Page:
For far too many students, entering the gateway to incarceration begins with a referral from the classroom to the courtroom. This phenomenon is referred to as the school-to-prison pipeline. The NAACP Legal Defense Fund described this pipeline as “funneling of students out of school and into the streets and the juvenile correction system perpetuates a cycle known as the ‘School-to-Prison-Pipeline,’ depriving children and youth of meaningful opportunities for education, future employment, and participation in our democracy.” The emergence of the school-to-prison pipeline has been impacted by trends in school disciplinary practices and zero tolerance policies. It is our challenge to dismantle this pipeline and create new pipelines to success for all children. In order to undertake in this endeavor, we must first become knowledgeable on this contemporary civil rights issue. Let’s begin with examining the landscape of America’s classrooms and juvenile justice system.
Students enter into the juvenile justice system through an interaction with a police officer in the community or through a referral from schools. There are two main contributing factors that have led to the expansion of the school-to-prison pipeline:
- School disciplinary practices. Nationally, a public student is suspended every second and a half. This equates to 3.3 million children being suspended each year. One study found that 95 percent of out-of-school suspensions were for nonviolent, minor disruptions such as tardiness or disrespect. Previous studies have shown that even a single suspension can double the odds of that student later dropping out. A simple math equation emerges: missed days in the classroom plus missed learning opportunity equals a decreased likelihood of a student’s ability to successfully complete high school and enter the pipeline to higher education.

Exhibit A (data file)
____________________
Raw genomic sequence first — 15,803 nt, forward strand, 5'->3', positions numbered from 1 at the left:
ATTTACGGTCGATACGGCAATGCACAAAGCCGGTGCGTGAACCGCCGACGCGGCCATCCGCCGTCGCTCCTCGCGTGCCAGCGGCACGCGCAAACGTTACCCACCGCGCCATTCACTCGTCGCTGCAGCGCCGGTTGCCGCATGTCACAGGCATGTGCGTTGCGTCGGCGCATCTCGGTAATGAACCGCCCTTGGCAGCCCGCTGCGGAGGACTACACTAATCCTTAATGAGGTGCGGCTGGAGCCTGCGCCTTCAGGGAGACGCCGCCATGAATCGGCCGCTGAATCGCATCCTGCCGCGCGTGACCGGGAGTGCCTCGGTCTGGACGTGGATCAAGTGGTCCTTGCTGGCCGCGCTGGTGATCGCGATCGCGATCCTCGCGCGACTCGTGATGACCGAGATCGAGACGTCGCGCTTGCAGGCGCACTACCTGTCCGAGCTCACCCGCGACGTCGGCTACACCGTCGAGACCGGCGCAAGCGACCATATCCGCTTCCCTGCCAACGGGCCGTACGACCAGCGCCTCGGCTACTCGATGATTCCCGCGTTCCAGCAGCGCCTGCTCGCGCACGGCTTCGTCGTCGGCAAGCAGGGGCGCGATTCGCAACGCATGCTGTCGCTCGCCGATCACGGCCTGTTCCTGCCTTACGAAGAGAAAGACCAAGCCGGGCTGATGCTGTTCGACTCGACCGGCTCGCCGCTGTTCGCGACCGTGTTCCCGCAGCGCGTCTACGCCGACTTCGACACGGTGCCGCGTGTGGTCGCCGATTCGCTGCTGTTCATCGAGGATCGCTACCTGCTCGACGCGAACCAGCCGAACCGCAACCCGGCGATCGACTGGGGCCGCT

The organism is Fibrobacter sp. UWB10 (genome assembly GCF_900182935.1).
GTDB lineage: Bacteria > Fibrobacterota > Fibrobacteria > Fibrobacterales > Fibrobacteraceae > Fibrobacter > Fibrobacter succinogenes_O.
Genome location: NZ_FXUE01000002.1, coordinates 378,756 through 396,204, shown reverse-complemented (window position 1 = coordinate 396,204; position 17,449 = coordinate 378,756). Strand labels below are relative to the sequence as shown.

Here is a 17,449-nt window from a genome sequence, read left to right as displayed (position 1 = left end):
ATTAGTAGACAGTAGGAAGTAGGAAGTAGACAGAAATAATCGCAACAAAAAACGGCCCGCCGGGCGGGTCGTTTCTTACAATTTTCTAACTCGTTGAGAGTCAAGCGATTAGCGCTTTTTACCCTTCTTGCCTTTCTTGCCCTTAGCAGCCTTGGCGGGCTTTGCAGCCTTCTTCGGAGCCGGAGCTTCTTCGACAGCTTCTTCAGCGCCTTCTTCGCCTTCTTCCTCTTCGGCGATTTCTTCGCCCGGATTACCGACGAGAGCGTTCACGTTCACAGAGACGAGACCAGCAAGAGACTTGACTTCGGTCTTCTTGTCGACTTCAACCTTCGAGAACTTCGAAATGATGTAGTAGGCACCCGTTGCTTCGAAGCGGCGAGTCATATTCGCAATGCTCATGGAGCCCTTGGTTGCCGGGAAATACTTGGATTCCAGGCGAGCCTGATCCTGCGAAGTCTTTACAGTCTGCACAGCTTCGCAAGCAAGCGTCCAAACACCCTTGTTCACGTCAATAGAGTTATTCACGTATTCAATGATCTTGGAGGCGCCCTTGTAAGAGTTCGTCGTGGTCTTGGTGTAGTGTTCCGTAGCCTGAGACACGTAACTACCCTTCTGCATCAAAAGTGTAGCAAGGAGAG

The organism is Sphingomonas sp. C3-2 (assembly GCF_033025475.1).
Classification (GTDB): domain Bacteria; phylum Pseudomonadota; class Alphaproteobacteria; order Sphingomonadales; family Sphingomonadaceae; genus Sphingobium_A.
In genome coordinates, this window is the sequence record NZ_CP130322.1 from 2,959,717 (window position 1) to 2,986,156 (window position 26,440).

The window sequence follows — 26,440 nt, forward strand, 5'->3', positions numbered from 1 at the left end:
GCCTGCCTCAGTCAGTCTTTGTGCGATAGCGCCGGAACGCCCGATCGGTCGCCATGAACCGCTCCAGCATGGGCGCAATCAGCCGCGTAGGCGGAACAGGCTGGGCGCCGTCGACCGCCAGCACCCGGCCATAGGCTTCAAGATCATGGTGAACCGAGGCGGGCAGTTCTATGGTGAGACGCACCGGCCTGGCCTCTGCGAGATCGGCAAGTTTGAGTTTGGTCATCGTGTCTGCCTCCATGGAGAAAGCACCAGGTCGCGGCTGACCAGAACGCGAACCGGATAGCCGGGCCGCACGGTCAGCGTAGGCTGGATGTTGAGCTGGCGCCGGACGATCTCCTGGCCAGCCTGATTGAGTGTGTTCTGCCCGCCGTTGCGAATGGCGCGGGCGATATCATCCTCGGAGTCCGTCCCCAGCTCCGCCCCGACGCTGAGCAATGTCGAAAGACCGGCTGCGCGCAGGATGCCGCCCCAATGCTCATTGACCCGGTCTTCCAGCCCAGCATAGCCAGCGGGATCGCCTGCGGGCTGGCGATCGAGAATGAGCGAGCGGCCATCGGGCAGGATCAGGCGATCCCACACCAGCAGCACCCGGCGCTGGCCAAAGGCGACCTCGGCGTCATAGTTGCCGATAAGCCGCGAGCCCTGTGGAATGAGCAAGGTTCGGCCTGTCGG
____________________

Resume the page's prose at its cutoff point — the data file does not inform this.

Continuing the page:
- Zero tolerance policies. Zero tolerance policies can also serve as a gateway into the school-to-prison pipeline. Schools are increasingly reliant on zero tolerance as a tool to curb misbehaviors. However, their use may be too drastic. Violence is down at public schools since 1990—down by 30 percent. Further, less than one percent of all violent crimes happen on school grounds. Therefore, in some instances the enforcement of zero tolerance policies can be far-reaching, therefore increasing the likelihood of interaction with law enforcement and future incarceration.
Racial Disparities and a Civil Rights Analysis
Both the implementation of school disciplinary practices and zero tolerance policies have a disproportionate impact on students of color. In the context of the school-to-prison pipeline, race matters because children of color are more likely to be referred out of the classroom and receive harsher punishment for their actions. For instance, a black public school student is suspended every four seconds. Although black students made up only 18 percent of students in public schools in 2009–2010, they accounted for 40 percent of students who received one or more out-of-school suspensions. Furthermore, students of color with disabilities are also referred out of the classroom at a disproportionate rate. For example, 1 in 4 African-American students with disabilities are suspended at least once, in comparison to 1 in 11 white students. Moreover, students of color are more likely to be referred to law enforcement for school-related disciplinary matters. Seventy percent of students referred to “in-school” arrests or law enforcement are African-American or Latino.